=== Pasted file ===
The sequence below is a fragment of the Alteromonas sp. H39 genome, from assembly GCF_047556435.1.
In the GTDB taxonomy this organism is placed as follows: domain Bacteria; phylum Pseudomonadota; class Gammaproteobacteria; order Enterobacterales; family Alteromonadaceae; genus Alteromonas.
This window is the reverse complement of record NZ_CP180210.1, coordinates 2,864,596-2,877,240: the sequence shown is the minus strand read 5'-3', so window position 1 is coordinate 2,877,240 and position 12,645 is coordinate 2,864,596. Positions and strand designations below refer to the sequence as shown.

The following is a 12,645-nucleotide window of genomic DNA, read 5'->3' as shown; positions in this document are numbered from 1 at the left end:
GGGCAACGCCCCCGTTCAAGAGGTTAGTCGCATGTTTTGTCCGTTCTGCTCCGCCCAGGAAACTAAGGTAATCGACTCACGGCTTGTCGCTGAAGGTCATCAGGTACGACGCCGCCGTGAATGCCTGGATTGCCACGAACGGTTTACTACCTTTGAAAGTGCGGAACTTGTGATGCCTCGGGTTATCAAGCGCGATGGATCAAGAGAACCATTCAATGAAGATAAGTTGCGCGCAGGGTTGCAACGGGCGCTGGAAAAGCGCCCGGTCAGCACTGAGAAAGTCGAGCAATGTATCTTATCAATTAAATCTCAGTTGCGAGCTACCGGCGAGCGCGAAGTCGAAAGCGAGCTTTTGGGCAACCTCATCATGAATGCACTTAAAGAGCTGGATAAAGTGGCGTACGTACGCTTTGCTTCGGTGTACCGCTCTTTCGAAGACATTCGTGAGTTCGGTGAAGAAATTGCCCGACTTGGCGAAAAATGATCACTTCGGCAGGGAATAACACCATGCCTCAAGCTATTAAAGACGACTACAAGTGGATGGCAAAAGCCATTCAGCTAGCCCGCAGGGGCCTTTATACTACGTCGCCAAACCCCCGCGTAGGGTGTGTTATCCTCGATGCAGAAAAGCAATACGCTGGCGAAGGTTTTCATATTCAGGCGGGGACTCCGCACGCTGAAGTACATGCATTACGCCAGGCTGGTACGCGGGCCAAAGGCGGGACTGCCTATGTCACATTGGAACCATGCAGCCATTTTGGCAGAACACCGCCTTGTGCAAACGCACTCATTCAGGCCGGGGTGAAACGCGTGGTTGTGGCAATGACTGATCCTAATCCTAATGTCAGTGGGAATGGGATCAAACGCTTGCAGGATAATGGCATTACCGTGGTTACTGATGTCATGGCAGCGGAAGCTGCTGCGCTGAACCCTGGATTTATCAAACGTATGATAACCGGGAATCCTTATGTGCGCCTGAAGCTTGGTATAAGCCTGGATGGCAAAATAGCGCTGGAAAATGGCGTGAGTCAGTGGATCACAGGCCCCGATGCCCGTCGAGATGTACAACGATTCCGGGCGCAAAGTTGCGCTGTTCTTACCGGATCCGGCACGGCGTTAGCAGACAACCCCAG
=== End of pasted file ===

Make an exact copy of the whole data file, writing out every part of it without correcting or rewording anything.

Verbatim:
The sequence below is a fragment of the Alteromonas sp. H39 genome, from assembly GCF_047556435.1.
In the GTDB taxonomy this organism is placed as follows: domain Bacteria; phylum Pseudomonadota; class Gammaproteobacteria; order Enterobacterales; family Alteromonadaceae; genus Alteromonas.
This window is the reverse complement of record NZ_CP180210.1, coordinates 2,864,596-2,877,240: the sequence shown is the minus strand read 5'-3', so window position 1 is coordinate 2,877,240 and position 12,645 is coordinate 2,864,596. Positions and strand designations below refer to the sequence as shown.

The following is a 12,645-nucleotide window of genomic DNA, read 5'->3' as shown; positions in this document are numbered from 1 at the left end:
GGGCAACGCCCCCGTTCAAGAGGTTAGTCGCATGTTTTGTCCGTTCTGCTCCGCCCAGGAAACTAAGGTAATCGACTCACGGCTTGTCGCTGAAGGTCATCAGGTACGACGCCGCCGTGAATGCCTGGATTGCCACGAACGGTTTACTACCTTTGAAAGTGCGGAACTTGTGATGCCTCGGGTTATCAAGCGCGATGGATCAAGAGAACCATTCAATGAAGATAAGTTGCGCGCAGGGTTGCAACGGGCGCTGGAAAAGCGCCCGGTCAGCACTGAGAAAGTCGAGCAATGTATCTTATCAATTAAATCTCAGTTGCGAGCTACCGGCGAGCGCGAAGTCGAAAGCGAGCTTTTGGGCAACCTCATCATGAATGCACTTAAAGAGCTGGATAAAGTGGCGTACGTACGCTTTGCTTCGGTGTACCGCTCTTTCGAAGACATTCGTGAGTTCGGTGAAGAAATTGCCCGACTTGGCGAAAAATGATCACTTCGGCAGGGAATAACACCATGCCTCAAGCTATTAAAGACGACTACAAGTGGATGGCAAAAGCCATTCAGCTAGCCCGCAGGGGCCTTTATACTACGTCGCCAAACCCCCGCGTAGGGTGTGTTATCCTCGATGCAGAAAAGCAATACGCTGGCGAAGGTTTTCATATTCAGGCGGGGACTCCGCACGCTGAAGTACATGCATTACGCCAGGCTGGTACGCGGGCCAAAGGCGGGACTGCCTATGTCACATTGGAACCATGCAGCCATTTTGGCAGAACACCGCCTTGTGCAAACGCACTCATTCAGGCCGGGGTGAAACGCGTGGTTGTGGCAATGACTGATCCTAATCCTAATGTCAGTGGGAATGGGATCAAACGCTTGCAGGATAATGGCATTACCGTGGTTACTGATGTCATGGCAGCGGAAGCTGCTGCGCTGAACCCTGGATTTATCAAACGTATGATAACCGGGAATCCTTATGTGCGCCTGAAGCTTGGTATAAGCCTGGATGGCAAAATAGCGCTGGAAAATGGCGTGAGTCAGTGGATCACAGGCCCCGATGCCCGTCGAGATGTACAACGATTCCGGGCGCAAAGTTGCGCTGTTCTTACCGGATCCGGCACGGCGTTAGCAGACAACCCCAG